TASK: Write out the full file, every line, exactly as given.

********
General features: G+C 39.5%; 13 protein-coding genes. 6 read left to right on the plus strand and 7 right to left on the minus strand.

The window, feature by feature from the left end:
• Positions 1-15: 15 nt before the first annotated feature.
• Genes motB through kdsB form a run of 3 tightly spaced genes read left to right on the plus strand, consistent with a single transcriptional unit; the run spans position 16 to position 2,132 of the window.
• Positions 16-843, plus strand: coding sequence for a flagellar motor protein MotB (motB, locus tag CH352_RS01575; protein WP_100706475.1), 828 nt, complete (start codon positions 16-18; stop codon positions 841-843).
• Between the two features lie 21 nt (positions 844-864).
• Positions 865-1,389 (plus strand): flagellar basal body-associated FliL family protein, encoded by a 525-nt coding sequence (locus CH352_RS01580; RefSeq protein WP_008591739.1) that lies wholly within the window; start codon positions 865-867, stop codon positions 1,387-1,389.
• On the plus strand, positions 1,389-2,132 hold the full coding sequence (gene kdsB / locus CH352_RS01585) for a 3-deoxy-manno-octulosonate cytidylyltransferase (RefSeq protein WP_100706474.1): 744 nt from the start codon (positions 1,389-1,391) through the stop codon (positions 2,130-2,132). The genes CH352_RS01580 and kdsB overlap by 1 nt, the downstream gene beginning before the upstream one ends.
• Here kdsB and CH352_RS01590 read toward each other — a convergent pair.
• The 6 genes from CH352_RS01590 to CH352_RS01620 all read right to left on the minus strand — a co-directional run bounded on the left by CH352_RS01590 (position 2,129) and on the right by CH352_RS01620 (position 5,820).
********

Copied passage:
General features: G+C 39.5%; 13 protein-coding genes. 6 read left to right on the plus strand and 7 right to left on the minus strand.

The window, feature by feature from the left end:
• Positions 1-15: 15 nt before the first annotated feature.
• Genes motB through kdsB form a run of 3 tightly spaced genes read left to right on the plus strand, consistent with a single transcriptional unit; the run spans position 16 to position 2,132 of the window.
• Positions 16-843, plus strand: coding sequence for a flagellar motor protein MotB (motB, locus tag CH352_RS01575; protein WP_100706475.1), 828 nt, complete (start codon positions 16-18; stop codon positions 841-843).
• Between the two features lie 21 nt (positions 844-864).
• Positions 865-1,389 (plus strand): flagellar basal body-associated FliL family protein, encoded by a 525-nt coding sequence (locus CH352_RS01580; RefSeq protein WP_008591739.1) that lies wholly within the window; start codon positions 865-867, stop codon positions 1,387-1,389.
• On the plus strand, positions 1,389-2,132 hold the full coding sequence (gene kdsB / locus CH352_RS01585) for a 3-deoxy-manno-octulosonate cytidylyltransferase (RefSeq protein WP_100706474.1): 744 nt from the start codon (positions 1,389-1,391) through the stop codon (positions 2,130-2,132). The genes CH352_RS01580 and kdsB overlap by 1 nt, the downstream gene beginning before the upstream one ends.
• Here kdsB and CH352_RS01590 read toward each other — a convergent pair.
• The 6 genes from CH352_RS01590 to CH352_RS01620 all read right to left on the minus strand — a co-directional run bounded on the left by CH352_RS01590 (position 2,129) and on the right by CH352_RS01620 (position 5,820).